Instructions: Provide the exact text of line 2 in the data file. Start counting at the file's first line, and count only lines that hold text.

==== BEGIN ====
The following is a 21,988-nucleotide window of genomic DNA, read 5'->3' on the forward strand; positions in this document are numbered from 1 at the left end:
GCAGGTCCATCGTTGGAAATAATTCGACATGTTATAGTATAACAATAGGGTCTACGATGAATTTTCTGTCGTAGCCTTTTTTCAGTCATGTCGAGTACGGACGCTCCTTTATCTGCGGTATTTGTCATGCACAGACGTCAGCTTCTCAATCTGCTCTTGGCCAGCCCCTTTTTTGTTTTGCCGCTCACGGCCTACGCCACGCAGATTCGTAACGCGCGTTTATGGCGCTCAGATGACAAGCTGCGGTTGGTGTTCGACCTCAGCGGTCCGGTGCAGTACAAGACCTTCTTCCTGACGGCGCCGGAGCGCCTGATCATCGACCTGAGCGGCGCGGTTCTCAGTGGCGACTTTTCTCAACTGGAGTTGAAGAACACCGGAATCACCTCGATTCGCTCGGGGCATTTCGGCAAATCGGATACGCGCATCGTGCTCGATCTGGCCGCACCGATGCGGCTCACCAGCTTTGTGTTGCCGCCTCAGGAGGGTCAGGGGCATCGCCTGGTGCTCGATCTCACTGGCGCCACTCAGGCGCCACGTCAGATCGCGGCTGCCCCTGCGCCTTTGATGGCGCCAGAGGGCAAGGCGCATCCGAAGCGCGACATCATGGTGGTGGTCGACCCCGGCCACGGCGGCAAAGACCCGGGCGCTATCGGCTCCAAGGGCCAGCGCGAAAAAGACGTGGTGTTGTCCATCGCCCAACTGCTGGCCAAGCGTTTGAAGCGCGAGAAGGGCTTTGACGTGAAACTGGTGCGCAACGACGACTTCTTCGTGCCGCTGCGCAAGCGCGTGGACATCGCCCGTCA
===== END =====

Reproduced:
GCAGGTCCATCGTTGGAAATAATTCGACATGTTATAGTATAACAATAGGGTCTACGATGAATTTTCTGTCGTAGCCTTTTTTCAGTCATGTCGAGTACGGACGCTCCTTTATCTGCGGTATTTGTCATGCACAGACGTCAGCTTCTCAATCTGCTCTTGGCCAGCCCCTTTTTTGTTTTGCCGCTCACGGCCTACGCCACGCAGATTCGTAACGCGCGTTTATGGCGCTCAGATGACAAGCTGCGGTTGGTGTTCGACCTCAGCGGTCCGGTGCAGTACAAGACCTTCTTCCTGACGGCGCCGGAGCGCCTGATCATCGACCTGAGCGGCGCGGTTCTCAGTGGCGACTTTTCTCAACTGGAGTTGAAGAACACCGGAATCACCTCGATTCGCTCGGGGCATTTCGGCAAATCGGATACGCGCATCGTGCTCGATCTGGCCGCACCGATGCGGCTCACCAGCTTTGTGTTGCCGCCTCAGGAGGGTCAGGGGCATCGCCTGGTGCTCGATCTCACTGGCGCCACTCAGGCGCCACGTCAGATCGCGGCTGCCCCTGCGCCTTTGATGGCGCCAGAGGGCAAGGCGCATCCGAAGCGCGACATCATGGTGGTGGTCGACCCCGGCCACGGCGGCAAAGACCCGGGCGCTATCGGCTCCAAGGGCCAGCGCGAAAAAGACGTGGTGTTGTCCATCGCCCAACTGCTGGCCAAGCGTTTGAAGCGCGAGAAGGGCTTTGACGTGAAACTGGTGCGCAACGACGACTTCTTCGTGCCGCTGCGCAAGCGCGTGGACATCGCCCGTCA